Mueller has released his report. What's next?

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Barr was on pace to release his first summary of Mueller's findings on Sunday, people familiar with the process said.

The special counsel regulations require Mueller to write up his findings and submit them to the attorney general, which he did.

No announcement was expected Saturday as Barr and Deputy Attorney General Rod Rosenstein, who appointed Mueller and oversaw much of his work, analyzed the report and labored to condense it into a summary letter of main conclusions. Barr has a lot of control over how much information will be made public and even revealed to Congress and Trump himself.

Even with the details still under wraps, the end of the probe without additional indictments by Mueller was welcome news to some in Trump's orbit who had feared a final round of charges could ensnare more Trump associates, including members of the president's family.

White House spokesman Hogan Gidley told reporters that the White House still has not received or been briefed on Mueller's report. They wanted to avoid similar investigations in the future which might "produce a lurid document going unnecessarily into detail about someone's intimate conduct". Thank you to POTUS for having me and to EVERYONE at Trump International for being so wonderful. Barr further noted that he may be able to advise the heads of Congress' two judiciary committees of the conclusions reached by the report over the weekend.

On a conference call with members Saturday, House Speaker Nancy Pelosi said that she would reject a classified briefing for the congressional intelligence leaders known as the "gang of eight" to convey information about Mueller's report, arguing that lawmakers must be free to discuss it publicly, according to a person on the call.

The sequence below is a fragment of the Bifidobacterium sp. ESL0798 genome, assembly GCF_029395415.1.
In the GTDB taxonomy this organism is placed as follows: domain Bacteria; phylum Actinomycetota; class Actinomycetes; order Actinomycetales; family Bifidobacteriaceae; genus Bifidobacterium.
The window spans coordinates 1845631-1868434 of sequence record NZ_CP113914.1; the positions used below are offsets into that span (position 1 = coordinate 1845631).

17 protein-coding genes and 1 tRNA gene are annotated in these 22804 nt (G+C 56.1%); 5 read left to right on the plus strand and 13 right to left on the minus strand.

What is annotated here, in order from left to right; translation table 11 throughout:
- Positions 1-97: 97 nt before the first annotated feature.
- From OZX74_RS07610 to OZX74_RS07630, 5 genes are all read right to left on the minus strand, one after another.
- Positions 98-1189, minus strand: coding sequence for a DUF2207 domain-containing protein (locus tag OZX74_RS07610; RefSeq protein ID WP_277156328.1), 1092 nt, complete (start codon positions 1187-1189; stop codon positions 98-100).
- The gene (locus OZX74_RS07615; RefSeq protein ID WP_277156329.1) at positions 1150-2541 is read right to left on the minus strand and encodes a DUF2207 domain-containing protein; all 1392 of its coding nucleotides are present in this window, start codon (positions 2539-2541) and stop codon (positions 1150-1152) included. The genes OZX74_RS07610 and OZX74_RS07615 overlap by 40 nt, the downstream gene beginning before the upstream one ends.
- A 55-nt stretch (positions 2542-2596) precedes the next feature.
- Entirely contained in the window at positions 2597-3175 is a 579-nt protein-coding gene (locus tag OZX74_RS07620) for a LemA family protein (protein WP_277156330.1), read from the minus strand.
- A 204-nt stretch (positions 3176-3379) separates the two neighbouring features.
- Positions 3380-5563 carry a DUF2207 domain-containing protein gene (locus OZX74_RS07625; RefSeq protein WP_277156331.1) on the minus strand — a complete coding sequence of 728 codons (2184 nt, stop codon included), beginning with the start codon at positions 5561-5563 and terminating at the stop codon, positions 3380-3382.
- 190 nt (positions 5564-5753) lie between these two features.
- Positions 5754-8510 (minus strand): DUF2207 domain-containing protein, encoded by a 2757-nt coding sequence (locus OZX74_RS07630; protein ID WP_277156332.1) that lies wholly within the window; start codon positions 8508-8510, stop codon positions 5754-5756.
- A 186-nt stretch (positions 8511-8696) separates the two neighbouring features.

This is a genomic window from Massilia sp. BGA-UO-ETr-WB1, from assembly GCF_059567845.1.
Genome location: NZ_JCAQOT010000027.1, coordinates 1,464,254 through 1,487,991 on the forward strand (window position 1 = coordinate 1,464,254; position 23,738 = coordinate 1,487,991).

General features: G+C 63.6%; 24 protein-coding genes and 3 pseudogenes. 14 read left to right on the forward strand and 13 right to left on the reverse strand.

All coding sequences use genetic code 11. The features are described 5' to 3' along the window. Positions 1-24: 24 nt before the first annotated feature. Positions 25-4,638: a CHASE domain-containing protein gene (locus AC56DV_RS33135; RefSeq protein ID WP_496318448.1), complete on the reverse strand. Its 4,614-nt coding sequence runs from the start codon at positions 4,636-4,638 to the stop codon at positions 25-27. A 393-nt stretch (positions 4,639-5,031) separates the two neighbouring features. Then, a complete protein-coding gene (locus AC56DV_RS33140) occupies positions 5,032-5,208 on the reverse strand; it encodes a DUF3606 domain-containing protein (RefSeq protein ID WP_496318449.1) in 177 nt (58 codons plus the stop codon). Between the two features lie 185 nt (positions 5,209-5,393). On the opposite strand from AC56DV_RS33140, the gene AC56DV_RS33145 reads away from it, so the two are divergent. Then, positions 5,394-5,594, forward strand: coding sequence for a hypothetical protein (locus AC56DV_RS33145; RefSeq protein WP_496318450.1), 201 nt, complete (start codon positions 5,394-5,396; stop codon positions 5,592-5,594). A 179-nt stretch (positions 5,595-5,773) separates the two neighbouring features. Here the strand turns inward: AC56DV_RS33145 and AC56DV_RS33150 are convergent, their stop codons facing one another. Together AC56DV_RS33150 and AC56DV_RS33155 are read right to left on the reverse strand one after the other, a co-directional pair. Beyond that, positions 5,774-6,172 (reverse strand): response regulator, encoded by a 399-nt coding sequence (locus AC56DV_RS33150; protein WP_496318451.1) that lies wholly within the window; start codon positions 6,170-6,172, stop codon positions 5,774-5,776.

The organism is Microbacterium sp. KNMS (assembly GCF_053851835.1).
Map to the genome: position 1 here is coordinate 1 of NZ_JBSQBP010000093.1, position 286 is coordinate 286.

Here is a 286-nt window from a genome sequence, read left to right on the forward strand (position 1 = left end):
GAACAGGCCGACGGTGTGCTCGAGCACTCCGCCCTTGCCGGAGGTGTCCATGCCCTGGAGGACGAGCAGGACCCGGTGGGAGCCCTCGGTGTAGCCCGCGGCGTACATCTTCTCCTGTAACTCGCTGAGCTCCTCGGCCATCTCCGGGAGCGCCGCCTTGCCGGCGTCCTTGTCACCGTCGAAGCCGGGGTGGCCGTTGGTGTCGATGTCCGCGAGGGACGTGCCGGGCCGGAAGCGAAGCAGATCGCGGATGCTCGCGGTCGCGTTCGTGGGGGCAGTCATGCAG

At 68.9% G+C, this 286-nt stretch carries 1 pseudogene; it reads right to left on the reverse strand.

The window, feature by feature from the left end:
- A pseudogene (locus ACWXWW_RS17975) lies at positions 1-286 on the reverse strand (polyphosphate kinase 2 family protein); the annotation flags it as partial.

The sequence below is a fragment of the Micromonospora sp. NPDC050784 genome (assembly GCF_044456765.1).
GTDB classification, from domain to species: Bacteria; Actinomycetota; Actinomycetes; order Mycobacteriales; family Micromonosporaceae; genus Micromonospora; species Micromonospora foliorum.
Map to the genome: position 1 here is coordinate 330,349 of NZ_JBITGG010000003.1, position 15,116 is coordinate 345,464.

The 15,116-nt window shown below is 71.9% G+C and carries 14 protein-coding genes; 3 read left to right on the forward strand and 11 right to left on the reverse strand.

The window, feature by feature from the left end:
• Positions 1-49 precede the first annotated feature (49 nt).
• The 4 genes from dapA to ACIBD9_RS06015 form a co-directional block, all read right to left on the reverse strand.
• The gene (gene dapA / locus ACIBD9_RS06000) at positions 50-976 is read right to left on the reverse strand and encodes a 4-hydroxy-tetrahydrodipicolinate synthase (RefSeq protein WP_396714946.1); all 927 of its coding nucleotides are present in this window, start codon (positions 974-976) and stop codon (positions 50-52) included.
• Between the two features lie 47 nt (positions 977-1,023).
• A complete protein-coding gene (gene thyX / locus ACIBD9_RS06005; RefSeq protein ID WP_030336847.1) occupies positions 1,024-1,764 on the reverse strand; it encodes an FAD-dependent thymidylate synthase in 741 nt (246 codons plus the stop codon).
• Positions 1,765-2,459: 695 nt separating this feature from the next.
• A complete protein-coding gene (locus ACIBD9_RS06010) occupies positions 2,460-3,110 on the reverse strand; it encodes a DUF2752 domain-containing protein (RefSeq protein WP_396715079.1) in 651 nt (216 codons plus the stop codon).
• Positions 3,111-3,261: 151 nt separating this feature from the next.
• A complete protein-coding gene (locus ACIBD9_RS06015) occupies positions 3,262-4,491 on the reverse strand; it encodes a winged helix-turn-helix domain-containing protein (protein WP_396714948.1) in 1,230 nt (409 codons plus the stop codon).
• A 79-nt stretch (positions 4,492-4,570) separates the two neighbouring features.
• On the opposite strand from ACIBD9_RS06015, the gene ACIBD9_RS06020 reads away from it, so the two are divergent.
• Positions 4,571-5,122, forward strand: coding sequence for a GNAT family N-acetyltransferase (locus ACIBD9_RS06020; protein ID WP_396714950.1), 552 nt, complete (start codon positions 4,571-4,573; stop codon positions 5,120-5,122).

White House rejects request for Trump, Putin communications
Lowell also denied saying that Ivanka Trump continued to receive emails related to official business on a personal account. The White House did not respond to Newsweek's request for additional comment on the request from congressional committees.

The conclusion of Mueller's investigation does not remove legal peril for the president. He faces a separate Justice Department investigation in NY into hush money payments during the campaign to two women who say they had sex with him years before the election. He's also been implicated in a potential campaign finance violation by his former lawyer, Michael Cohen, who says Trump asked him to arrange the transactions. Federal prosecutors, also in NY, have been investigating foreign contributions made to the president's inaugural committee. Mueller on Friday concluded his probe of Russian election interference and possible coordination with Donald Trump's campaign.

Pelosi and Senate Democratic leader Chuck Schumer, the two top Democrats in Congress, said the investigation focused on questions that "go to the integrity of our democracy itself: whether foreign powers corruptly interfered in our elections, and whether unlawful means were used to hinder that investigation".

Barr, the top USA law enforcement official, spent nine hours on Saturday studying the report. Mueller, a former Federal Bureau of Investigation director, did not interview Trump in person for his probe.

Trump, who has repeatedly called the Mueller probe a political witch hunt and a hoax, may have been uncharacteristically silent but his eldest son, Donald Trump, Jr., was active on Twitter, retweeting critics of the media and Democrats who argued recent developments proved there was no campaign collusion with Russian Federation.

Six committee chairmen who are all running congressional investigations into the Trump administration, White House and Trump's businesses, all spoke briefly on the call, according to the source, along with House Caucus Chairman Hakeem Jeffries. Chris Coons (shown above right), echoing his party's strategy of moving forward on to other investigations, including probes into Trump's financial dealings.

Some have cited former FBI Director James Comey's precedent-busting speech in 2016 laying out the evidence in the Hillary Clinton email investigation as reason to ignore the standard procedure.

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